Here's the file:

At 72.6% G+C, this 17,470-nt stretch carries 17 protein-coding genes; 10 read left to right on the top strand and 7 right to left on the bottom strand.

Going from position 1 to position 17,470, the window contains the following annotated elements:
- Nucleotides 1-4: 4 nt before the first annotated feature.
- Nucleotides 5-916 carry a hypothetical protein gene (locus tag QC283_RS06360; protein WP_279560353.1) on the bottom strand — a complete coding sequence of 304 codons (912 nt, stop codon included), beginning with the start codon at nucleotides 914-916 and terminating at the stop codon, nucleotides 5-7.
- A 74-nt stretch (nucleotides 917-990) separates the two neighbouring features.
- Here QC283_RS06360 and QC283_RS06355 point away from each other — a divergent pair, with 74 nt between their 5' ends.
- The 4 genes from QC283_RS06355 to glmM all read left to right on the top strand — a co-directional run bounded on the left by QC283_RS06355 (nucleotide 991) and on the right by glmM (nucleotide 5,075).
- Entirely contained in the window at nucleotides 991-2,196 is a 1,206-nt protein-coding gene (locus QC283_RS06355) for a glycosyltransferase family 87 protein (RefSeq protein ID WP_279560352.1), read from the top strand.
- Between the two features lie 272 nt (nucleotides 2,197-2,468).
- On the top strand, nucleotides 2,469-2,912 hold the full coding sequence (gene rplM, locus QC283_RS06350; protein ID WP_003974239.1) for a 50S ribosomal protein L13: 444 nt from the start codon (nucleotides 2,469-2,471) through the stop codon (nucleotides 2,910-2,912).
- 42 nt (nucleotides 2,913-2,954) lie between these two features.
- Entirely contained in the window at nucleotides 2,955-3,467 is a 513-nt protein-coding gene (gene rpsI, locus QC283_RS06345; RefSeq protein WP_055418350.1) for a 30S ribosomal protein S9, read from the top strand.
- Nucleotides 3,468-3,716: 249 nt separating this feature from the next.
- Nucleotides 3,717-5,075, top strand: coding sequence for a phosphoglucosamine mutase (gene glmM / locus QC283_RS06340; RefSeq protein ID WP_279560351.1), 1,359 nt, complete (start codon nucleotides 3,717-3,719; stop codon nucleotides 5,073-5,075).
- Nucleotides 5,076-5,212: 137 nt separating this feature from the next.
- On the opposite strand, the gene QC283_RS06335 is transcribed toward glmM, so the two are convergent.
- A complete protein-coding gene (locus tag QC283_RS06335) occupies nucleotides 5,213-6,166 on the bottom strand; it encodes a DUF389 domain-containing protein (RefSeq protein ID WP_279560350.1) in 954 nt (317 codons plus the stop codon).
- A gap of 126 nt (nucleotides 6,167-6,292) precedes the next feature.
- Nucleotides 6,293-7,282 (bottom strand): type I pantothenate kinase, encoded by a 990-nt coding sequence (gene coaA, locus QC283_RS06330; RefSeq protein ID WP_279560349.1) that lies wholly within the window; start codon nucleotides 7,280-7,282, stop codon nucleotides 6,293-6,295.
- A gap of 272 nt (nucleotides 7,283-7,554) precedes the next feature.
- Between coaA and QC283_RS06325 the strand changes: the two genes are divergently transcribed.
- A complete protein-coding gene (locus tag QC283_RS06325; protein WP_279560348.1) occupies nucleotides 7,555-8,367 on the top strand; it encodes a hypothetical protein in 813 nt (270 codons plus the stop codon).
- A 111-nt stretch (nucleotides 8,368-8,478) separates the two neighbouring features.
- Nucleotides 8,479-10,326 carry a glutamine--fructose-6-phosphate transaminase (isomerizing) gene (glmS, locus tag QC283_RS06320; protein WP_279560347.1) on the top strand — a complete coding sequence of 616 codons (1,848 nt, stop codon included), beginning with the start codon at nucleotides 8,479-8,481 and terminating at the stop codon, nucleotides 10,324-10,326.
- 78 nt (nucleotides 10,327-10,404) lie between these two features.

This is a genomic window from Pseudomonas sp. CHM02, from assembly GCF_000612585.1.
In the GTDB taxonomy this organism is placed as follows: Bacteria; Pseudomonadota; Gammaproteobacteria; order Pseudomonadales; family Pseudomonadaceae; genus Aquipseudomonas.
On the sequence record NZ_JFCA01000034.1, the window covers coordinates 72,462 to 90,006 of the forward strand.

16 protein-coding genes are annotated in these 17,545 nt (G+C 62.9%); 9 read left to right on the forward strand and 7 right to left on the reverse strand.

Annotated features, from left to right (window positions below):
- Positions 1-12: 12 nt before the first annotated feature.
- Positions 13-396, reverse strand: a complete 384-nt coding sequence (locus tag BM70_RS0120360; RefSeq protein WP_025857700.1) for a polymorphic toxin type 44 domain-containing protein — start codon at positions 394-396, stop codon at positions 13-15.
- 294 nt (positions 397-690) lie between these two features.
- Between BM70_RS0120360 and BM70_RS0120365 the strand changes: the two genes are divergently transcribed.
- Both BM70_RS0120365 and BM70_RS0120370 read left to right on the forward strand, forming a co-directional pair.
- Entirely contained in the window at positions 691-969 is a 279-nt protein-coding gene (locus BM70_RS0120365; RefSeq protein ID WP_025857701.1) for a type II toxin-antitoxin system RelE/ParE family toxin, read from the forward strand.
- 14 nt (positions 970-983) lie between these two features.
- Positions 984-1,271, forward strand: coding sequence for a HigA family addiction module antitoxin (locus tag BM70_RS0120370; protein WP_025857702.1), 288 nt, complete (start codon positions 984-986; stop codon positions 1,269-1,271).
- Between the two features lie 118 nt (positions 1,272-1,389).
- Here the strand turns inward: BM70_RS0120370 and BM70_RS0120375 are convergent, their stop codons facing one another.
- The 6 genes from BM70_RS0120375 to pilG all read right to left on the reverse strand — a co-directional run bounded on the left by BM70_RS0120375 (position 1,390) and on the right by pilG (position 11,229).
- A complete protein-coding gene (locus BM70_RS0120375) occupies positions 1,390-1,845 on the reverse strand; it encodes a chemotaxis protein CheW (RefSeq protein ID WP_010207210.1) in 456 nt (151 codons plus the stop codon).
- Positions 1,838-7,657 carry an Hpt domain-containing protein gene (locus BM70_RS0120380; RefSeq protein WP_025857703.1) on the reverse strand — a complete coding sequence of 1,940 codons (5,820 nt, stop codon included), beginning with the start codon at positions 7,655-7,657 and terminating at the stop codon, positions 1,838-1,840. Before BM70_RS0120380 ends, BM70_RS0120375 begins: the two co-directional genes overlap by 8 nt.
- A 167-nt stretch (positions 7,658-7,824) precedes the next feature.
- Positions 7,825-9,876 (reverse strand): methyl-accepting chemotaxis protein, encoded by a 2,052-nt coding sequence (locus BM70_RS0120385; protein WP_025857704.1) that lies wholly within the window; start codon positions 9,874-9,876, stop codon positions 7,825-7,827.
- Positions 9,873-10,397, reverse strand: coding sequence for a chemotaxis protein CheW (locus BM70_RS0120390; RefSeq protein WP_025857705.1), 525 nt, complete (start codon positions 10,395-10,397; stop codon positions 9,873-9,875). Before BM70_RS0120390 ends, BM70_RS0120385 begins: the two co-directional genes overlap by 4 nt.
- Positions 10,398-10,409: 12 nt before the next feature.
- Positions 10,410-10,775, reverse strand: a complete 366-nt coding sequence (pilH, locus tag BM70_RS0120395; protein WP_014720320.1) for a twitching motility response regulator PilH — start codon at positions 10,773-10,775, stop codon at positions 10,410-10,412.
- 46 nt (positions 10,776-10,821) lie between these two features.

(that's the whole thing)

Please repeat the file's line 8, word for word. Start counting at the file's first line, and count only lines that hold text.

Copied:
- Entirely contained in the window at nucleotides 991-2,196 is a 1,206-nt protein-coding gene (locus QC283_RS06355) for a glycosyltransferase family 87 protein (RefSeq protein ID WP_279560352.1), read from the top strand.